Penalty Time... and what to do next

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So after making my thread about 2019 goals it seems that I was too slow in sacrificing a virgin or two to the SEO gods.

One of my sites got smashed by what seems to be some sort of algorithm on 17th January.

Pre smash organic traffic was cruising at around 45k sessions per day. Today as I type this we are sitting at 14k sessions per day: a 68% decline. Ouch.

The site is a general and broad topic category and is not anything related to your money or your life type contents.

Some major kws have simply dropped from page 1 to position 100+

I have had a well know SEO pro look into it and analysis has been inconclusive to date. I had built some links (link 10-15 links) a year ago on some guest posts but that was it.

In recent months the site has attracted a ton of spam links however all remained ok until I created a disavow file and nuked them all (Aug 18) This seemed to be the turning point for a slow decline which gathered pace until 17th January when the site got smashed.

I have since deleted the whole disavow file.

I am still ranking number 1 spot for tons of kws so the penalty does not appear to be sitewide and there is no manual action listed in GSC.

My guess at this point is that the 10 main high traffic kws which I have tanked for were over optimized (on page) so I am in the process of rewriting and reformatting.

Anyone have any thoughts or questions?
 

Calamari

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In recent months the site has attracted a ton of spam links however all remained ok until I created a disavow file and nuked them all (Aug 18) This seemed to be the turning point for a slow decline which gathered pace until 17th January when the site got smashed.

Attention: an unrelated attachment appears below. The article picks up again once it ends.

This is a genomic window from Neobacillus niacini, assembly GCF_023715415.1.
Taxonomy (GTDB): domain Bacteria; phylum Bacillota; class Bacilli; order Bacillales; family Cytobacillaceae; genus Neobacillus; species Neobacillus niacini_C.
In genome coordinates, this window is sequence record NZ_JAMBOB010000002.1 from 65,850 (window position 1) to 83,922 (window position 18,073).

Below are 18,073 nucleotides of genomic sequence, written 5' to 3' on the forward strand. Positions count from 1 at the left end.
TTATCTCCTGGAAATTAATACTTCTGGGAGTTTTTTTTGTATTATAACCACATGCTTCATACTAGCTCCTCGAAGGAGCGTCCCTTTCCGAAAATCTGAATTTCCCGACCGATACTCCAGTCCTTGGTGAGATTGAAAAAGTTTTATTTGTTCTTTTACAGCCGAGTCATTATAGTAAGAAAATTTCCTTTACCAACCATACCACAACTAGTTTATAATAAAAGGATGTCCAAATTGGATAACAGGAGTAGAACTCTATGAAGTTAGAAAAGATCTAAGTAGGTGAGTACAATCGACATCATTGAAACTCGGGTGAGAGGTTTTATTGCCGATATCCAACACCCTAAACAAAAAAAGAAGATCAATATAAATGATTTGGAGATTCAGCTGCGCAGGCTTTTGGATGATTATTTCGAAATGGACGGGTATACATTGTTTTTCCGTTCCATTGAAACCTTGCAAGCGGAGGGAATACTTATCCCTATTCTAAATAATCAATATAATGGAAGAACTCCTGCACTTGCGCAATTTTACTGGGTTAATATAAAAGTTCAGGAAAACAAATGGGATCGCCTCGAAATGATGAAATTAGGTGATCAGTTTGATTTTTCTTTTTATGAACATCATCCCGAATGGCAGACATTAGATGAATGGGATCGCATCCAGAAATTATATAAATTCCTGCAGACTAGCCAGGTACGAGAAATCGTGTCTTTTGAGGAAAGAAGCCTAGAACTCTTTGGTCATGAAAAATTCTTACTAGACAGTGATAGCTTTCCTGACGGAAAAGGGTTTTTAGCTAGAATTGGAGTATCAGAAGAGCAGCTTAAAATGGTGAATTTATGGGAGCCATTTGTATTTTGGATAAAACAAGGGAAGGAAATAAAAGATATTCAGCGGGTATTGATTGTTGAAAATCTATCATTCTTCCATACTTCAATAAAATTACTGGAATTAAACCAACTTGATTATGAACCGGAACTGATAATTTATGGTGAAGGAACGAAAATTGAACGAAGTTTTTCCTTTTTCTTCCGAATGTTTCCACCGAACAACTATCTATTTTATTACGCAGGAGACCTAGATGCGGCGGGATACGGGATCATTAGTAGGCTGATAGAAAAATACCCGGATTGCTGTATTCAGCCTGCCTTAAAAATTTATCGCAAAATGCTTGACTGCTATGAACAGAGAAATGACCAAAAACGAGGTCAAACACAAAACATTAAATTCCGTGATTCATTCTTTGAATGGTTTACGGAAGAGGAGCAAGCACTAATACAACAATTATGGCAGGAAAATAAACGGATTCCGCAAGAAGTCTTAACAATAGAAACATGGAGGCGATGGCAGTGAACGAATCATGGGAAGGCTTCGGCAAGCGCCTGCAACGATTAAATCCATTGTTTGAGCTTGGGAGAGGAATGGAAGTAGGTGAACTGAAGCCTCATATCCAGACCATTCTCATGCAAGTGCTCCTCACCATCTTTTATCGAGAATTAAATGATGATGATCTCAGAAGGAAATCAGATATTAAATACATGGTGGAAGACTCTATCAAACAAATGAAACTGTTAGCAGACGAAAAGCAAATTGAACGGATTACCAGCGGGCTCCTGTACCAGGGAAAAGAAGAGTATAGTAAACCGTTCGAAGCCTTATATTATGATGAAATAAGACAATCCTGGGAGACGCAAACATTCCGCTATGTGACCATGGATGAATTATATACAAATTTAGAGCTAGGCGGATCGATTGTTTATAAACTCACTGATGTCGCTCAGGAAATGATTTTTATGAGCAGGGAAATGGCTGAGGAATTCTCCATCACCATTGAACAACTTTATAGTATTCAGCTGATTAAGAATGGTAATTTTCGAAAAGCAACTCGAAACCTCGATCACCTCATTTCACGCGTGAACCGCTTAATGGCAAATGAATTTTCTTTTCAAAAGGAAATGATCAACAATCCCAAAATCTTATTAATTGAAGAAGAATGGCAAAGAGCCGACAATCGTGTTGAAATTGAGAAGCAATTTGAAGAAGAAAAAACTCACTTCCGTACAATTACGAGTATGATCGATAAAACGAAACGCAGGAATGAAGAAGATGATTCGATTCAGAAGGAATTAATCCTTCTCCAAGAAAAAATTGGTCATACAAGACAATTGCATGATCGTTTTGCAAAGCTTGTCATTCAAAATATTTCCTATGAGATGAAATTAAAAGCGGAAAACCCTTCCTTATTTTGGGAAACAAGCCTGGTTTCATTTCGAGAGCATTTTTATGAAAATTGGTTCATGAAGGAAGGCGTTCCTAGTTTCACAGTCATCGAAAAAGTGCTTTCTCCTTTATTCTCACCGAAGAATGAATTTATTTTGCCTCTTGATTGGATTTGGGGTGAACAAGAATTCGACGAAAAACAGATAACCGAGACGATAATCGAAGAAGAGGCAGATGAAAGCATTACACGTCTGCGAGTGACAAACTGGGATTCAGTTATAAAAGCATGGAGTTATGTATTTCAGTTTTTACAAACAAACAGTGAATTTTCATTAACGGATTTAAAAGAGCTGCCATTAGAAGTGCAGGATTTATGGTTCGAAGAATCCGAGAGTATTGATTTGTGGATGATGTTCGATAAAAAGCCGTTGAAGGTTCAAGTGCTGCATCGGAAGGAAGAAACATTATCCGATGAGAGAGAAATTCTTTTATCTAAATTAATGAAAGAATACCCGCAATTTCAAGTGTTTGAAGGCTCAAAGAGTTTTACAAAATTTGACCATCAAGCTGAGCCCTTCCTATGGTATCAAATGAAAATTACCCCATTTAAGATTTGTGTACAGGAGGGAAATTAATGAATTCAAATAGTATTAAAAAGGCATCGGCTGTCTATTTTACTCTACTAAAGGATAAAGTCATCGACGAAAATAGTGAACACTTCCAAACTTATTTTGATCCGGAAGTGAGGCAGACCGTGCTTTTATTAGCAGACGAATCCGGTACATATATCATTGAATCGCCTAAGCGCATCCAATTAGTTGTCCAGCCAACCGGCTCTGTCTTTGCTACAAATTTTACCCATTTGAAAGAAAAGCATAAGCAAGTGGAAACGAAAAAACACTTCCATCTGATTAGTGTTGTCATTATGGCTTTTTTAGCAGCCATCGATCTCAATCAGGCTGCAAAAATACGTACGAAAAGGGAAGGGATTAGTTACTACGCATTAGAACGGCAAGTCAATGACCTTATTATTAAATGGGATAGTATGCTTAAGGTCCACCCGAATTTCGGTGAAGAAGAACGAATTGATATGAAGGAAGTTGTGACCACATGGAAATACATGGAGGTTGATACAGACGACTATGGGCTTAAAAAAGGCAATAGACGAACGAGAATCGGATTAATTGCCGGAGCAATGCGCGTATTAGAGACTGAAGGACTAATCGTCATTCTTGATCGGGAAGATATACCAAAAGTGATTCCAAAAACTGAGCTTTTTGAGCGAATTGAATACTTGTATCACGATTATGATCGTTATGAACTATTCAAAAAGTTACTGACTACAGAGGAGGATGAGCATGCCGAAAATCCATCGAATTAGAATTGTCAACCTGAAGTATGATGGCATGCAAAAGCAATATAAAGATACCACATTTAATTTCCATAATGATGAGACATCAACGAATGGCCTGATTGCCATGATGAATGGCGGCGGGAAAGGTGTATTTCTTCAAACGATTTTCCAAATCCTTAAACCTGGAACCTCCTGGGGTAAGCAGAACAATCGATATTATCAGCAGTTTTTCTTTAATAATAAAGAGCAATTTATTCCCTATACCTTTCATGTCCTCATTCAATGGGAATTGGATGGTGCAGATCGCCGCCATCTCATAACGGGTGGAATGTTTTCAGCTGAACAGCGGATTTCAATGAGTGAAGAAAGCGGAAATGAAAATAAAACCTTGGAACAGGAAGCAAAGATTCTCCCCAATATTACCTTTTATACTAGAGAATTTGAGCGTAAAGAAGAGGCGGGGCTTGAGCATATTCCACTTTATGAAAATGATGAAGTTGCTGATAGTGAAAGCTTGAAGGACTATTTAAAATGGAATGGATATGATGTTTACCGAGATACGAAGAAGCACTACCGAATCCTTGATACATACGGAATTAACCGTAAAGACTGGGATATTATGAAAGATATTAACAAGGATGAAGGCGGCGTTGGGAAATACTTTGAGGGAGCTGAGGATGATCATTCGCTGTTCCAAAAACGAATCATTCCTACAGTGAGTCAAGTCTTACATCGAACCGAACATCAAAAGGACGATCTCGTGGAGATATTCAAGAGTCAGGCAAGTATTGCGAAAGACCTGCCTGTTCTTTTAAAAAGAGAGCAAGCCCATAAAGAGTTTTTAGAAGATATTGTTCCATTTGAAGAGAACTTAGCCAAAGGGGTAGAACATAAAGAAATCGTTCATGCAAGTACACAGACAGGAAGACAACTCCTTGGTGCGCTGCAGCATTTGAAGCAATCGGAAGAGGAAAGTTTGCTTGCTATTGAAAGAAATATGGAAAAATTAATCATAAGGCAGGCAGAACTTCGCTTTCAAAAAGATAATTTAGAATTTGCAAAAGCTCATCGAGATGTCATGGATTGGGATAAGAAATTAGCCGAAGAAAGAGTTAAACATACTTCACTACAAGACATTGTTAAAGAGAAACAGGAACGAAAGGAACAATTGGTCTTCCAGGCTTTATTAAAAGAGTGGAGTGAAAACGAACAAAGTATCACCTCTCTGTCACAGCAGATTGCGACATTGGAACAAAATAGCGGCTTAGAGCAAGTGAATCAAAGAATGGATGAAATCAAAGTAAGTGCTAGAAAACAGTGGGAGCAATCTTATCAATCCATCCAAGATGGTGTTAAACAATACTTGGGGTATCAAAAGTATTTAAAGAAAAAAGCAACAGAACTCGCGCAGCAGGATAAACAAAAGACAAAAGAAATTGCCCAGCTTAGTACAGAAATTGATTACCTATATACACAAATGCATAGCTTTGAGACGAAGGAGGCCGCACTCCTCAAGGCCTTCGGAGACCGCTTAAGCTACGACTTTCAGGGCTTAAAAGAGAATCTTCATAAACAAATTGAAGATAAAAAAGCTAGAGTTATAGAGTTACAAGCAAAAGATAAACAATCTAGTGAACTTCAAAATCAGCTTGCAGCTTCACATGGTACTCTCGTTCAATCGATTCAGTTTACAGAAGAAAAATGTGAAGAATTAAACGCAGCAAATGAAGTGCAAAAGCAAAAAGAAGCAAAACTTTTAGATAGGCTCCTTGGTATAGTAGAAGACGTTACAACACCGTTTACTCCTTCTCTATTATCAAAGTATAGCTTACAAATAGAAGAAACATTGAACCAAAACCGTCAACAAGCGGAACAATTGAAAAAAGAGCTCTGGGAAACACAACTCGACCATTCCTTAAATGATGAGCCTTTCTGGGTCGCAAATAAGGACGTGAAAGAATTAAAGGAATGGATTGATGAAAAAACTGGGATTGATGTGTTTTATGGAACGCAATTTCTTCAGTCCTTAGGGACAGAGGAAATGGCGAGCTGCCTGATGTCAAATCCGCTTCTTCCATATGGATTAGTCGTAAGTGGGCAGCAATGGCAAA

I'm not convinced that the disavow file is what started the slow decline unless you were overly aggressive about what you disavowed.

Sounds more like a general quality problem to me. You can still rank in the #1 slot for lot's of keywords even if your site is suffering from an algo penalty. Sometimes the algo penalties can be a few different compounding problems and other times it's one overarching problem.

I do think that deleting the disavow was a mistake, but if the tide starts to turn in the next few weeks and you did noting else other than delete the file I think that would be a very interesting thing to note.
 
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I was super aggressive and deleted like 95% of all domains pointing at my site.

Now that I have rolled it back to re-avow them we will see what happens... It can't really get worse lol.

On the 10 main kws - do you think I should rework the content on those existing urls or start fresh urls on the site for those kws and 301 the old over optimized urls to the new?

Its not a competitive niche by any means so I think onsite is the key to restoring the site to its former glories since that was what got it there in the first place, before the SEO winds of change blew.
 

Calamari

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On the 10 main kws - do you think I should rework the content on those existing urls or start fresh urls on the site for those kws and 301 the old over optimized urls to the new?
301'ing is fashionable but in most cases it's not necessary at all. I would gently rework to de-optimize if they are over-optimized and rework it with the intent of increasing the amount of time that your visitors spend on the page in general.
 
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Thanks @Calamari

It still leaves me amazed that there is not a tool that can analyse the top 10 serps and spit out kw densities and other key factors. I remember WebCEO could do this like 10 years ago lol.
 

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Check out your indexation with a site:domain.com search and see if the numbers are in alignment with the number of posts you have plus pages plus archives with pagination. Alternatively you can look in Search Console if you have that set up.

I'm positive that an aspect of these recent biweekly August - January updates had a Panda aspect.

The new Search Console "Search Analytics" dashboard or whatever it's called has a killer Coverage report (I wrote about it there at length) that'll show you any severe indexation problems.